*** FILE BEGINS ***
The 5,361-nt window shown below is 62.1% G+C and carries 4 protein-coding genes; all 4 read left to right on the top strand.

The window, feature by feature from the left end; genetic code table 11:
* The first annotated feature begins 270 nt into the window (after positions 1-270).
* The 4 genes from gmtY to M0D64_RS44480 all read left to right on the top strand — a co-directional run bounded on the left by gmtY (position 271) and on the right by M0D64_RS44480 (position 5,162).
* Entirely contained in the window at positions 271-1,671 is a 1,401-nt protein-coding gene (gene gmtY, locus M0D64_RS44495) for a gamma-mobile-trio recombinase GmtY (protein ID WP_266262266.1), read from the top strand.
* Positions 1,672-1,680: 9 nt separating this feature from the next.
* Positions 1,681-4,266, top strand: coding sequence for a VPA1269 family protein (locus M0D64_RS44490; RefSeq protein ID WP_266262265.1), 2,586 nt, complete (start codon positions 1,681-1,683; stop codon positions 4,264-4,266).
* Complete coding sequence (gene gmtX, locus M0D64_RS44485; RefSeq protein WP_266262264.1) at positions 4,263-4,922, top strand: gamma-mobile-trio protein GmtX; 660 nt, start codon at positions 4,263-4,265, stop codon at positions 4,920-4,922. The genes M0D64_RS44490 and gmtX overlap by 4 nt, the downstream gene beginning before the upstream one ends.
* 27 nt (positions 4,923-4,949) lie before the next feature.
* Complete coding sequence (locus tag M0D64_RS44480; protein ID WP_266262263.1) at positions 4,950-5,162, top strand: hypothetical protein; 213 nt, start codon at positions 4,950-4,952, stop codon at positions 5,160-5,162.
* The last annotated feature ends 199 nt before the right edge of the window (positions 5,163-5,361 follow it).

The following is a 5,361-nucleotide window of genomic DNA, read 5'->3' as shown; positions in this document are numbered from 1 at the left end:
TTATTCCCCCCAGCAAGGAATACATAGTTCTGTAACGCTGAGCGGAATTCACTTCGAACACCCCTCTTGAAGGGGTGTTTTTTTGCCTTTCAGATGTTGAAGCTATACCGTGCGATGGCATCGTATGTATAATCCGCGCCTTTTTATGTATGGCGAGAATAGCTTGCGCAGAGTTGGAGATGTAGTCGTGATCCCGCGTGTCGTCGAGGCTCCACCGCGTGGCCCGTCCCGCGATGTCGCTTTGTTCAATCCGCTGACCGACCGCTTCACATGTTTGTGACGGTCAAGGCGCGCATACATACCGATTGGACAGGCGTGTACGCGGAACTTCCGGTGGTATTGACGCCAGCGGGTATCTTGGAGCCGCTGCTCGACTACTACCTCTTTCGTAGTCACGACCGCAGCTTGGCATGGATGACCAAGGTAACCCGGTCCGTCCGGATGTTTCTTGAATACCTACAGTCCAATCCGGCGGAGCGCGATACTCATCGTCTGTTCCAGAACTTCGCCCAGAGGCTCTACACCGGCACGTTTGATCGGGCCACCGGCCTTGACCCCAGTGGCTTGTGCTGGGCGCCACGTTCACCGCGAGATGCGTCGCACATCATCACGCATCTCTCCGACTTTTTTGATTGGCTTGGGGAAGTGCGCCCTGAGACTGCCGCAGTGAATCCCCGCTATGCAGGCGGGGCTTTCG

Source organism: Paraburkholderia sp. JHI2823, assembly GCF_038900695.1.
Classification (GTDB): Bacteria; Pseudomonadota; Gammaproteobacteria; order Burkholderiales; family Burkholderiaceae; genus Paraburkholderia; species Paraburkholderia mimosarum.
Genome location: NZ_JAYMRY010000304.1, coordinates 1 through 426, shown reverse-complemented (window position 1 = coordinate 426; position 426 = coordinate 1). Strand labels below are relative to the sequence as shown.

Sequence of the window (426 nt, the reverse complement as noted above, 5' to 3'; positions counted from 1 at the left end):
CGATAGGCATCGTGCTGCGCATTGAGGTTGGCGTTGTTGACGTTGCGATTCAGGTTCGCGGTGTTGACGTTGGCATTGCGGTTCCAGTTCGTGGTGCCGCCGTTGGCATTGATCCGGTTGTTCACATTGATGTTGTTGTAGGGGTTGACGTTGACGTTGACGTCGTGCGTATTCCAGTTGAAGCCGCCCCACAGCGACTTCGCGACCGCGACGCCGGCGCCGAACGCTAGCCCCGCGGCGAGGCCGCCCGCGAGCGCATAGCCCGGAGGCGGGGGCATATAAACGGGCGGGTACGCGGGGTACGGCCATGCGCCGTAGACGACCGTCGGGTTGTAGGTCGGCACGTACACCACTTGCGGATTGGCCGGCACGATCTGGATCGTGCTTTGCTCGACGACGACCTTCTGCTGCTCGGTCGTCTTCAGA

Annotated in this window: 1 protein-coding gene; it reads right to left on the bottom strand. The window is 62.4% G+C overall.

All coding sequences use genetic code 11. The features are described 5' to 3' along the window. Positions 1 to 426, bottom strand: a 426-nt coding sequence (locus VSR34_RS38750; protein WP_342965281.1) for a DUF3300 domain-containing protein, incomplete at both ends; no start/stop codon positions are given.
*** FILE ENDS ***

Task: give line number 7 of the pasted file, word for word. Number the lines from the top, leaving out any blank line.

* Positions 1,681-4,266, top strand: coding sequence for a VPA1269 family protein (locus M0D64_RS44490; RefSeq protein ID WP_266262265.1), 2,586 nt, complete (start codon positions 1,681-1,683; stop codon positions 4,264-4,266).